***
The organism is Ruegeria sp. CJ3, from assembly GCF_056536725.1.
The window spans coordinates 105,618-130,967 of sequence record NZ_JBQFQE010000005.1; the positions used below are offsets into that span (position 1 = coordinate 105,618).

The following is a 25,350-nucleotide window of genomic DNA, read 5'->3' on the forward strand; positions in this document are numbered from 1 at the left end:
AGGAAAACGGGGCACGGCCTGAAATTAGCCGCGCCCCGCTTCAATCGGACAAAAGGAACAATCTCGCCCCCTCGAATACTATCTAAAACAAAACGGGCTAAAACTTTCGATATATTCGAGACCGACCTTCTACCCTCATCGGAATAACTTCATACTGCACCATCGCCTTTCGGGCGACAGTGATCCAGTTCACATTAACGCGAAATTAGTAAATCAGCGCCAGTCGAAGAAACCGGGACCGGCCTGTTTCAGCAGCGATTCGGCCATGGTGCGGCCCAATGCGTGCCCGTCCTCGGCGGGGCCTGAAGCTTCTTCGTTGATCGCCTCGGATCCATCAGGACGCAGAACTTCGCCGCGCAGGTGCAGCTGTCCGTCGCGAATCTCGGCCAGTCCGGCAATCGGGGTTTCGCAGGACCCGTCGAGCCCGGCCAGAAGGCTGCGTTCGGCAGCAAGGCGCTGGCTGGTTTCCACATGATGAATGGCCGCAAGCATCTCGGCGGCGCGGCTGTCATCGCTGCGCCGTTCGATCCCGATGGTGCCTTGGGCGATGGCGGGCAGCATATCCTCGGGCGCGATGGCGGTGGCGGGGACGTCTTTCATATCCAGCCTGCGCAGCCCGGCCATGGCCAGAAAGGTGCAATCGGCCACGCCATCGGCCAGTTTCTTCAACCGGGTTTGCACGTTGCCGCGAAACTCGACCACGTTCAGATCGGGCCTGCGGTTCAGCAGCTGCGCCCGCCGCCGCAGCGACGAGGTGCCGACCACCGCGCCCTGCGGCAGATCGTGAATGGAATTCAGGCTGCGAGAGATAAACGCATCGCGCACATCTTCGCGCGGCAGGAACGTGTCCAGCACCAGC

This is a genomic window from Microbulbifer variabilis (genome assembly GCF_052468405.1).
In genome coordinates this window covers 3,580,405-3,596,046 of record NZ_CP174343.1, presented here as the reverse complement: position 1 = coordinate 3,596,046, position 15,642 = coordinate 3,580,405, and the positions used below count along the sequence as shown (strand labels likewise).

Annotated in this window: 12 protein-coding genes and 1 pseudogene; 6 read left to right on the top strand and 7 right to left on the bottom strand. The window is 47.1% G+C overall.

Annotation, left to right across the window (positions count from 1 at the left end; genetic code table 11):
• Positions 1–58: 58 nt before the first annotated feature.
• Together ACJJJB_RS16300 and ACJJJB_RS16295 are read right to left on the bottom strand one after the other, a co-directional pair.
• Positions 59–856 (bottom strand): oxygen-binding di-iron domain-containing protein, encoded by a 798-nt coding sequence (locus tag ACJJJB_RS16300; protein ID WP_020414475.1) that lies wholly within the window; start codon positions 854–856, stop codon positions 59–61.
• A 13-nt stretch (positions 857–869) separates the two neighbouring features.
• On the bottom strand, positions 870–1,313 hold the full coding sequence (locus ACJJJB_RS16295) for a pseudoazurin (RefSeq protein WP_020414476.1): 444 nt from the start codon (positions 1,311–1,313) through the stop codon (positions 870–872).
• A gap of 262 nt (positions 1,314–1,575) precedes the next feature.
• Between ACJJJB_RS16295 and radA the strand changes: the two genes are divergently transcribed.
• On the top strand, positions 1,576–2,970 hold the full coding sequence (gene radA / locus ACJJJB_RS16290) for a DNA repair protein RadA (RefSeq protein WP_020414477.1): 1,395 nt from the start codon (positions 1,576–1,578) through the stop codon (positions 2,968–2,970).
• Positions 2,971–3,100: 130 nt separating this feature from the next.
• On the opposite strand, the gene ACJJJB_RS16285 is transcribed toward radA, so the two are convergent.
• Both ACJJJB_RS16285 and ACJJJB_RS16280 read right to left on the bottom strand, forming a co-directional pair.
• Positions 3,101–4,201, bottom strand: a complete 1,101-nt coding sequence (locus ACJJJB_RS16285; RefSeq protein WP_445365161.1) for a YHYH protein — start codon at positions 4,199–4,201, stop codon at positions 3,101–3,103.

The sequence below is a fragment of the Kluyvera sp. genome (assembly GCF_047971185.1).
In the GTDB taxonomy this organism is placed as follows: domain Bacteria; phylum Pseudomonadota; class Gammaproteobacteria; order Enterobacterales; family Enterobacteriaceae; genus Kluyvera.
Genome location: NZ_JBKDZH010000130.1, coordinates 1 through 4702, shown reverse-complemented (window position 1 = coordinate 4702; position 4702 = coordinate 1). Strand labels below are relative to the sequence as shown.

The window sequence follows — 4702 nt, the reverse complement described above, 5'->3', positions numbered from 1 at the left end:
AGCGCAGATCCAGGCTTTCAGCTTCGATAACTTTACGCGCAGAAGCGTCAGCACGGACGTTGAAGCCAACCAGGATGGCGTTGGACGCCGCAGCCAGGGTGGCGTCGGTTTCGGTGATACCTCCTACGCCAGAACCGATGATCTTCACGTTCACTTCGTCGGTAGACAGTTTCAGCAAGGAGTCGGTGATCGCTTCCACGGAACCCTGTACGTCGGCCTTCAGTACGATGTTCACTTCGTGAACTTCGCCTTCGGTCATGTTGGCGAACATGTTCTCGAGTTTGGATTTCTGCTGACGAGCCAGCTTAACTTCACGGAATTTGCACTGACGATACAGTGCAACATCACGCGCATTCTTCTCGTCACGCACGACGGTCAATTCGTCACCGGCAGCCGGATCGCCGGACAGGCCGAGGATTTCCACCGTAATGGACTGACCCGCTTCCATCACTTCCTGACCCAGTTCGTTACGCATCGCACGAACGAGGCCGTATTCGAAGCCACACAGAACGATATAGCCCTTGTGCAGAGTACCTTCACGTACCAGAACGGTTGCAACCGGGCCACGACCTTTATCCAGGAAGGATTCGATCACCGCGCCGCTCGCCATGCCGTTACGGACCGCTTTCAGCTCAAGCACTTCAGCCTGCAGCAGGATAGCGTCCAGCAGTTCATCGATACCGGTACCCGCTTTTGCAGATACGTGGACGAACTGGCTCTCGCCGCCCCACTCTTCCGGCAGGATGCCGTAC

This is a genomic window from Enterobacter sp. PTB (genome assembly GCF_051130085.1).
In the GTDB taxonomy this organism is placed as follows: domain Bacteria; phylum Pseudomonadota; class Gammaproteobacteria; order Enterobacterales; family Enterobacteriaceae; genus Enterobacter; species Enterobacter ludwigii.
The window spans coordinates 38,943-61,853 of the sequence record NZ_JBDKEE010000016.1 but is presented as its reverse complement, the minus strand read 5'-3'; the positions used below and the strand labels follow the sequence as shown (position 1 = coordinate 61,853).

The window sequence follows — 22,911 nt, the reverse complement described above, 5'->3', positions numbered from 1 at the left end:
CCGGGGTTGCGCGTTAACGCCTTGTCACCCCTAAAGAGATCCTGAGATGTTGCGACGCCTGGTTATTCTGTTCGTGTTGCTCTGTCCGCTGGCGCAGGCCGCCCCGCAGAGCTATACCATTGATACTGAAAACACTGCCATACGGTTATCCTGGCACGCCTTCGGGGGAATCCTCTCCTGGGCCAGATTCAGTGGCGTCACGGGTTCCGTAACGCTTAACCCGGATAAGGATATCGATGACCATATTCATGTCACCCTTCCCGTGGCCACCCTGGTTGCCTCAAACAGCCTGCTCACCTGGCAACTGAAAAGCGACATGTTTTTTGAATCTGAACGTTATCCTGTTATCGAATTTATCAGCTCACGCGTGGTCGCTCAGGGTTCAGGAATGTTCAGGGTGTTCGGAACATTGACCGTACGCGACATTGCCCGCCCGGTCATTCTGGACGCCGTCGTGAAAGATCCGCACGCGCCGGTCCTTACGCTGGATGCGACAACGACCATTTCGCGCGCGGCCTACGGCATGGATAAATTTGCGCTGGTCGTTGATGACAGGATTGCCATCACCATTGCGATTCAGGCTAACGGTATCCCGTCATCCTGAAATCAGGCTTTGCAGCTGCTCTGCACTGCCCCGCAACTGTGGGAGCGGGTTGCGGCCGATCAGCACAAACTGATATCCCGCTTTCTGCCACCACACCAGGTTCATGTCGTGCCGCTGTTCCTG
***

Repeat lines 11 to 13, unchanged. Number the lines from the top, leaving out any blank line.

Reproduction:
• Positions 59–856 (bottom strand): oxygen-binding di-iron domain-containing protein, encoded by a 798-nt coding sequence (locus tag ACJJJB_RS16300; protein ID WP_020414475.1) that lies wholly within the window; start codon positions 854–856, stop codon positions 59–61.
• A 13-nt stretch (positions 857–869) separates the two neighbouring features.
• On the bottom strand, positions 870–1,313 hold the full coding sequence (locus ACJJJB_RS16295) for a pseudoazurin (RefSeq protein WP_020414476.1): 444 nt from the start codon (positions 1,311–1,313) through the stop codon (positions 870–872).